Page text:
The ExpertVillage channel is positively made of how to videos. It has everything from cat health care to how to properly ice a cake (and that’s just videos that were uploaded in the past month). And it’s kind of a big deal with nearly 3 billion views.

Maru’s YouTube channel is an example of how amusing videos can drive views. As you will surely note, the channel is primarily dedicated to an obese cat’s struggle to fit inside of various types of cardboard boxes. The comedian Wyatt Cenac, when talking about the popularity of amusing cat videos, said this:

Millions of people love this video. They’ve seen this video of this cat jumping in and out of this box. It’s really popular. And I was thinking to myself ‘I wonder how other popular things do on YouTube.’ I was thinking, ‘You know who’s popular? The president.’ … So I went to go look at one of his videos… Five hundred people had watched that video.

The following video is a perfect storm of being both amusing and a how to video and has 1.4 million views in its two year run.

 

If there were a microphone here, the microphone would be dropped.

 

7: Lead Capture

 

A lead capture is basically asking for the commitment of your viewers/listeners/readers before they are able to access your content. It can be through registration or through simply requiring an e-mail address in order to activate content. Although it’s not a video site, Bandcamp uses this method every time you purchase an album through their site so that the bands you are buying from can contact you in the future.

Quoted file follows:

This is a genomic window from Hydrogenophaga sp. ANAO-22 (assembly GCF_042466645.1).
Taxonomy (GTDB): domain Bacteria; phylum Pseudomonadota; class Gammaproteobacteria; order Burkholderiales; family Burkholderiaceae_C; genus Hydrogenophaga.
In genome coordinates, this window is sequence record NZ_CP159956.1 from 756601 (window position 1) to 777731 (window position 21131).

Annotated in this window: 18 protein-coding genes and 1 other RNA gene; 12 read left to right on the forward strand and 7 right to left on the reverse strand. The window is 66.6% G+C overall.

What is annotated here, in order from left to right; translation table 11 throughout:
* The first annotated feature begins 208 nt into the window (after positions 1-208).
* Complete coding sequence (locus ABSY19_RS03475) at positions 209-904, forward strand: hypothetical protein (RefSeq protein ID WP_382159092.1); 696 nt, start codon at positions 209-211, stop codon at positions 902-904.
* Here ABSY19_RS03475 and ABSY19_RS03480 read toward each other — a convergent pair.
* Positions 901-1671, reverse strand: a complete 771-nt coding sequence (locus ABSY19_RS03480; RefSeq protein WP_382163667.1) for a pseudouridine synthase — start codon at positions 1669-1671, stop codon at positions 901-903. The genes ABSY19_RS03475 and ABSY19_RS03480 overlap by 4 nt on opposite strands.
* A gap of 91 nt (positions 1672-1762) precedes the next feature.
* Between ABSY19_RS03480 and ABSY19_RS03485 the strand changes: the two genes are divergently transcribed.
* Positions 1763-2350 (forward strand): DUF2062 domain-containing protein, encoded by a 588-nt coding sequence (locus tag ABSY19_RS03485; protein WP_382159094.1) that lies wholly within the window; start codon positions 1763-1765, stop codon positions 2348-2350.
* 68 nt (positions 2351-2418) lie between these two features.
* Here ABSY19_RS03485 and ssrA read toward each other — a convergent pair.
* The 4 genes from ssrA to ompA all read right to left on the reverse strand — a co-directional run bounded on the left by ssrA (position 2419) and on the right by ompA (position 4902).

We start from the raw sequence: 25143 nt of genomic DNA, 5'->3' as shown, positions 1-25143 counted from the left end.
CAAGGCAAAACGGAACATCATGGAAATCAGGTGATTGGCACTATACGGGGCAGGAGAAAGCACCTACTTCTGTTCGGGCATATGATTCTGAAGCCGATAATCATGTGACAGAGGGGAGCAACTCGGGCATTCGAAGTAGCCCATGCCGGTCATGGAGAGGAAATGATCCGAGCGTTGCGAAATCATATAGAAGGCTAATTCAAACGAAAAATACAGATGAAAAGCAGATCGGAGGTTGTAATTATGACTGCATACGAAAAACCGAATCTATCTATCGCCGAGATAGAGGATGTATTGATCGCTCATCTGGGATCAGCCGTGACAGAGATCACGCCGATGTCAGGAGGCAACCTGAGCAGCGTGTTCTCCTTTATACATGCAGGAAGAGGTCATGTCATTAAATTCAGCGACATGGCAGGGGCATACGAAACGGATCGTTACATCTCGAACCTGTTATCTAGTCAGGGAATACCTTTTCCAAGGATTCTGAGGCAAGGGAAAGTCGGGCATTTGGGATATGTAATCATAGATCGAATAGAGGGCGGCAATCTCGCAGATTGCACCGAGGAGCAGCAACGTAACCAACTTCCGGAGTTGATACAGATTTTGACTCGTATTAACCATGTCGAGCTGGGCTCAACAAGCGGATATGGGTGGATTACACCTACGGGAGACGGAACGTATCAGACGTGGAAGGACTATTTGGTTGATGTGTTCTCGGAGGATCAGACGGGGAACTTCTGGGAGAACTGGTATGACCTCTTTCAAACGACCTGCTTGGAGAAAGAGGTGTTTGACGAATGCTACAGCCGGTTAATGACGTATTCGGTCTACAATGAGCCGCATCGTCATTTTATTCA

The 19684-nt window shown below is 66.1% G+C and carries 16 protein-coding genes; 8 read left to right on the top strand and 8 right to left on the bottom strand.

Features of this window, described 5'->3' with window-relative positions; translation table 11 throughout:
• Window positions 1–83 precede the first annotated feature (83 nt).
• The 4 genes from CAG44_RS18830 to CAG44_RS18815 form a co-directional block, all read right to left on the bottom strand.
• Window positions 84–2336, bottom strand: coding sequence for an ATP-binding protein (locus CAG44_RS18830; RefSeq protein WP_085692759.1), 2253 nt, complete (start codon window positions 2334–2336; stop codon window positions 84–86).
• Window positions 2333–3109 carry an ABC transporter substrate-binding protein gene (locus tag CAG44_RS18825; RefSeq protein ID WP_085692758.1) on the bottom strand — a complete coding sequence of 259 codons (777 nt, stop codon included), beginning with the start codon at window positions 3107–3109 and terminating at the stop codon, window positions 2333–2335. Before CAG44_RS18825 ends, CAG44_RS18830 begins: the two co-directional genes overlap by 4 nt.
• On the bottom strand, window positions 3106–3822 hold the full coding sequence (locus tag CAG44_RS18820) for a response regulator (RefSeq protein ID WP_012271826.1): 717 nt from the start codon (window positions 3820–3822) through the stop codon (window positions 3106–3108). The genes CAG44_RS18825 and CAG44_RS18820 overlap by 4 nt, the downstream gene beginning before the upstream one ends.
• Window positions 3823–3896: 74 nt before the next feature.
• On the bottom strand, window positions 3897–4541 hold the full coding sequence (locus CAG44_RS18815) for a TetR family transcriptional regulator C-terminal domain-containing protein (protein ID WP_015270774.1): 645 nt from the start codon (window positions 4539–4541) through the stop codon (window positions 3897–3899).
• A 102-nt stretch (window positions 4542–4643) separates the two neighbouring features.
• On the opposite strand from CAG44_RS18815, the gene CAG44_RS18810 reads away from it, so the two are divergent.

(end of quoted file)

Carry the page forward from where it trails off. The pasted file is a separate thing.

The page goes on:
6: Stay Relevant

 

Unless it’s a popular topic, like World War II or Ancient Egyptian culture, you’re going to want to stay as topical and relevant as you possibly can, Searchenginewatch.com writes. Don’t make too many Milli Vanilli jokes or talk about the merits of Ross Perot’s 1992 presidential campaign. No one cares about those things anymore. Talk about troubles Justin Beiber is facing or the recent Russian/Ukrainian unrest (if you’re reading this in the future then you can insert the pop star scandal or political turmoil du jour).

This video, although not as relevant right now, was created toward the tail end of Breaking Bad’s run and got several million views rather quickly because of it:

 


 

5: Transcribe Your Videos

 

Sometimes your videos will work just as well through text with just a little tweaking. Transcribe your videos and give them touch ups for blog posts or articles. It’s also good to simply have your video content transcribed and close captioned because, if you’ve ever used YouTube’s embedded closed captioning system, you know how quickly “I’ve been taught by some of the best chefs in the world” turns into “be told by some of their ships in the wells.”